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MO BIO
MO BIO

Critic at Large

» culture, public health and disease/medicine

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image: Scientific Literacy Redefined

Scientific Literacy Redefined

By | February 1, 2016

Researchers could become better at engaging in public discourse by more fully considering the social and cultural contexts of their work.

9 Comments

image: Body, Heal Thyself

Body, Heal Thyself

By | September 1, 2015

Reviving a decades-old hypothesis of autoimmunity

8 Comments

image: Hurdles for Hearing Restoration

Hurdles for Hearing Restoration

By | September 1, 2015

Given the diverse cell types and complex structure of the human inner ear, will researchers ever be able to re-create it?

1 Comment

image: Think Before You Fire

Think Before You Fire

By | May 1, 2015

Industry layoffs may save a few dollars, at the cost of losing the collective brainpower of thousands of scientists.

4 Comments

image: Control ALT, Delete Cancer

Control ALT, Delete Cancer

By , and | April 1, 2015

Treating cancer by shutting down the alternative lengthening of telomeres (ALT) pathway

1 Comment

image: The Challenges of Precision

The Challenges of Precision

By | April 1, 2015

Researchers face roadblocks to treating an individual patient’s cancer as a unique disease.

1 Comment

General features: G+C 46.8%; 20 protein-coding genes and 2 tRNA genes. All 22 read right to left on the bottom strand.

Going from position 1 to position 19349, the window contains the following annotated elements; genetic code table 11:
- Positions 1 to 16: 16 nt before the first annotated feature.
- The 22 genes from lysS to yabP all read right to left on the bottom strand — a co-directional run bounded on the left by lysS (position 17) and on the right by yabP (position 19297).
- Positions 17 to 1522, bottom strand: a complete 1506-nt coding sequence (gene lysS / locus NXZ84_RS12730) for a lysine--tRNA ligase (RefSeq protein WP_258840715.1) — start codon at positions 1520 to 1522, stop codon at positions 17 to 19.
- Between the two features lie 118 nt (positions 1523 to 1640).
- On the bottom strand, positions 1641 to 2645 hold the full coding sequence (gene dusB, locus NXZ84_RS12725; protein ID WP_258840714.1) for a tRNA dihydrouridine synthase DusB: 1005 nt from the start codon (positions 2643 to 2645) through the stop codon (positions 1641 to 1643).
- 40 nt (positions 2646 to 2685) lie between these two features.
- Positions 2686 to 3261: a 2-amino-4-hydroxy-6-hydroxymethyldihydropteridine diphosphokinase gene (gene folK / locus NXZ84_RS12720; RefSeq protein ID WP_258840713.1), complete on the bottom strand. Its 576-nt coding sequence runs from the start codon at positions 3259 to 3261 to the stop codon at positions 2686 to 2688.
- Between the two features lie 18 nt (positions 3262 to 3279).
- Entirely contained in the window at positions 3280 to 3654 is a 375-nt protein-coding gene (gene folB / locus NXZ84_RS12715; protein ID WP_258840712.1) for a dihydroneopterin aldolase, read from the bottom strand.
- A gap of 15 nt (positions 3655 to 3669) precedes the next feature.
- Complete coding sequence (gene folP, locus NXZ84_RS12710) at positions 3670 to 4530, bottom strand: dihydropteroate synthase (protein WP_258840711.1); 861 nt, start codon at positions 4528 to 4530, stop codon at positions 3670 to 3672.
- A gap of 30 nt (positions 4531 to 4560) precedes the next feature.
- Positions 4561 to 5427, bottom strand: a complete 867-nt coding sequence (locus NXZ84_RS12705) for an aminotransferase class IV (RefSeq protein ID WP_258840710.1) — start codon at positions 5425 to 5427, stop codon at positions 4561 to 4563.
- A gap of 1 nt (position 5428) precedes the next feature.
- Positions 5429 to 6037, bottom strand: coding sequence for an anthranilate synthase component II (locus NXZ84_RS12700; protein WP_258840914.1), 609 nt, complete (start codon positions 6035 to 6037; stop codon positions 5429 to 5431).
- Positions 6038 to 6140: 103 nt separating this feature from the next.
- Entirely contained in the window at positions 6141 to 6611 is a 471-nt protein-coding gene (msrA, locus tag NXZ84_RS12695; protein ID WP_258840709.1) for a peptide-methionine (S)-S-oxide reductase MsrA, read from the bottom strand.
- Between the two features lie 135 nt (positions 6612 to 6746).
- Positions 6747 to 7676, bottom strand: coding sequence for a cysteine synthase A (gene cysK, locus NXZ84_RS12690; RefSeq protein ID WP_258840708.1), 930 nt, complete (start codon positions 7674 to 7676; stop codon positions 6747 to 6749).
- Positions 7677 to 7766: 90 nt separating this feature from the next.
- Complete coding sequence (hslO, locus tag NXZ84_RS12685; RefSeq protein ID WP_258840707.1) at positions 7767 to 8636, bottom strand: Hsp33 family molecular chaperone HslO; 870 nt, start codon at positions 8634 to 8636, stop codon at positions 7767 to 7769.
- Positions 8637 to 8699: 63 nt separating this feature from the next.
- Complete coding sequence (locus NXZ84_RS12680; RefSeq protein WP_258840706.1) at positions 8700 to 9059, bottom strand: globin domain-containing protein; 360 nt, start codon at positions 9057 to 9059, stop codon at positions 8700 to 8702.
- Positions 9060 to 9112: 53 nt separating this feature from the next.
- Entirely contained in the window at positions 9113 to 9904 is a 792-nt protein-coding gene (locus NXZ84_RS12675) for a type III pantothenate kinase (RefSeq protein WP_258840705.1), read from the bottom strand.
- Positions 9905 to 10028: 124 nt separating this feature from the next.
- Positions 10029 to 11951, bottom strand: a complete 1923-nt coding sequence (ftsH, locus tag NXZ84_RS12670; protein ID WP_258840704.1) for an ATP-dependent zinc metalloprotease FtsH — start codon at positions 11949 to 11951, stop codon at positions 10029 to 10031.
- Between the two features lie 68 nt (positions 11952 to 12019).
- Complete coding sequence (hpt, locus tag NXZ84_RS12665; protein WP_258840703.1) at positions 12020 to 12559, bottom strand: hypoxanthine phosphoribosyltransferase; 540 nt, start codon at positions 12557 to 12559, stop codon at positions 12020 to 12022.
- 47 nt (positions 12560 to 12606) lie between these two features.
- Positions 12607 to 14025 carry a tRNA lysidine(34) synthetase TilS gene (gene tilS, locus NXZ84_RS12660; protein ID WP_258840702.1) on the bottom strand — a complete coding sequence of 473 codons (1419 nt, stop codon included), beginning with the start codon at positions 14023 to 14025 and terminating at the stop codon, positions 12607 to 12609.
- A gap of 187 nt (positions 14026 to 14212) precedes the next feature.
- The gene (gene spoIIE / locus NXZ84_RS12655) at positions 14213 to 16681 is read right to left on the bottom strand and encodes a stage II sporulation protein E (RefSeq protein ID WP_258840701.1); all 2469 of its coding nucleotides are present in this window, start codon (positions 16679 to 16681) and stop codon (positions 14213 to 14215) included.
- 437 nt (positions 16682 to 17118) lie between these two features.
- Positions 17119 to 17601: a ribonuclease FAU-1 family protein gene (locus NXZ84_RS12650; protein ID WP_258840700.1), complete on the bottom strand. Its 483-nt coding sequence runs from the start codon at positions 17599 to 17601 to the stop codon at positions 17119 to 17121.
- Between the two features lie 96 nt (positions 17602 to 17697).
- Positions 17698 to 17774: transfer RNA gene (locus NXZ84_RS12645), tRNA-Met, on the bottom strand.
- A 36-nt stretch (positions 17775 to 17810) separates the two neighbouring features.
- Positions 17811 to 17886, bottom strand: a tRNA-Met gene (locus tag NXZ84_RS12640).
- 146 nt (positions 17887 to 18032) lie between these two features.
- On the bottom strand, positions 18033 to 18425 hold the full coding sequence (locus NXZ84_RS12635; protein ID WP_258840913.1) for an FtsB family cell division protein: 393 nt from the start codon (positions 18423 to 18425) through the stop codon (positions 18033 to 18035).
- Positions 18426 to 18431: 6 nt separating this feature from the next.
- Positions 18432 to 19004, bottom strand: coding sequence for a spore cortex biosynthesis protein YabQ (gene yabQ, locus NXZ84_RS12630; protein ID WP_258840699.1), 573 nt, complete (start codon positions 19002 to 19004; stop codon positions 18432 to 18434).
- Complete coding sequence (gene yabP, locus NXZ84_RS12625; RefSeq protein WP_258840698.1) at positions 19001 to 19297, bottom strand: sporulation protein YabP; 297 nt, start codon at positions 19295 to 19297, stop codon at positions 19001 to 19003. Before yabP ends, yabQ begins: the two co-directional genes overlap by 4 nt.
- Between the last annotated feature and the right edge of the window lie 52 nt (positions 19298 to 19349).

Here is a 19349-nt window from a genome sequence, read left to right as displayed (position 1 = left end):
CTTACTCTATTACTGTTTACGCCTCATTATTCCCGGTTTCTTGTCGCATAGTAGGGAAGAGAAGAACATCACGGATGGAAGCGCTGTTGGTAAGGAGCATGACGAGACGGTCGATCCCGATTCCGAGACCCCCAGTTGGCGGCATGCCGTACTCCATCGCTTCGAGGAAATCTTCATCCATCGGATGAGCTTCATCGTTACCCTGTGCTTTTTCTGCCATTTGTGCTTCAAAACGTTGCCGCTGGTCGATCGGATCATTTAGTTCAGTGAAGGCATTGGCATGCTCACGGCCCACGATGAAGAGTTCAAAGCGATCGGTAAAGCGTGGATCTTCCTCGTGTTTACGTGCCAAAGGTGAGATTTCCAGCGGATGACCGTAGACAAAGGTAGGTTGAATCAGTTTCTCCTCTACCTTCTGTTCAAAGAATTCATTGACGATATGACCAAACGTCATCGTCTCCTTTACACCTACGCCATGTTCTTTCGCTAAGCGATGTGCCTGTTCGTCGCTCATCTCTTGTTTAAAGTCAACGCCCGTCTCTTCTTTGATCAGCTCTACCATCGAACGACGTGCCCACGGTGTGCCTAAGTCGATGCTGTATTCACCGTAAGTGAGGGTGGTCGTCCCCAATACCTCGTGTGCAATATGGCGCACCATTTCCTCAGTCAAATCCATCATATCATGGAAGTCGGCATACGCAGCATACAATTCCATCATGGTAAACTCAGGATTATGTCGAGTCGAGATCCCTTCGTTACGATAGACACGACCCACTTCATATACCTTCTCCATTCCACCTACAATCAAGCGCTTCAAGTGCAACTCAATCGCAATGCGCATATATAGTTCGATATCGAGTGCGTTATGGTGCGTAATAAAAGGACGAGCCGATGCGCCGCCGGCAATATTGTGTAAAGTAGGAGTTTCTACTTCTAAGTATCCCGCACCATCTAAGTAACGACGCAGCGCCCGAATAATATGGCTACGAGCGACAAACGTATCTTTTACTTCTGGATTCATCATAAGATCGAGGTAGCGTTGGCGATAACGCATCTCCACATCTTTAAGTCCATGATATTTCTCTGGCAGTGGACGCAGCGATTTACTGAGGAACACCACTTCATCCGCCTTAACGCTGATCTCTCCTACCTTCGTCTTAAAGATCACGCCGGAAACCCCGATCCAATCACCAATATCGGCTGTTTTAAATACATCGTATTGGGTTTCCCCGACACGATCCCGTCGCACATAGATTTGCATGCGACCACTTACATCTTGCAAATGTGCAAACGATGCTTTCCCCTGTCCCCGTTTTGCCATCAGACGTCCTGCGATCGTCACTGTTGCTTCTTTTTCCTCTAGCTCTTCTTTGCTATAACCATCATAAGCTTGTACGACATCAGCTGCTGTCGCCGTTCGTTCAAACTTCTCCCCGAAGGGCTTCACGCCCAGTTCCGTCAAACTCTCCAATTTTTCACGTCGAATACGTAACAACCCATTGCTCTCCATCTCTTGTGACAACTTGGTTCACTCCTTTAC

image: Facing Down Emerging Viruses

Facing Down Emerging Viruses

By | February 1, 2015

A better knowledge of the pathogenesis of emerging zoonotic diseases is crucial if we want to prepare for “the next Ebola.”

0 Comments

image: Science Gone Social

Science Gone Social

By , , , and | October 1, 2014

Scientists are beginning to embrace social media as a viable means of communicating with public audiences.

0 Comments

image: A Matter of Size

A Matter of Size

By | August 1, 2014

Erroneous characterization of nanomaterials can misinform the study of a new medicine’s safety and efficacy.

0 Comments

image: Going Beyond the Lab

Going Beyond the Lab

By | July 1, 2014

Scientists who study the biological roots of sexual orientation should continue working with educators, policy-makers, and the public to put their data to good use.

10 Comments

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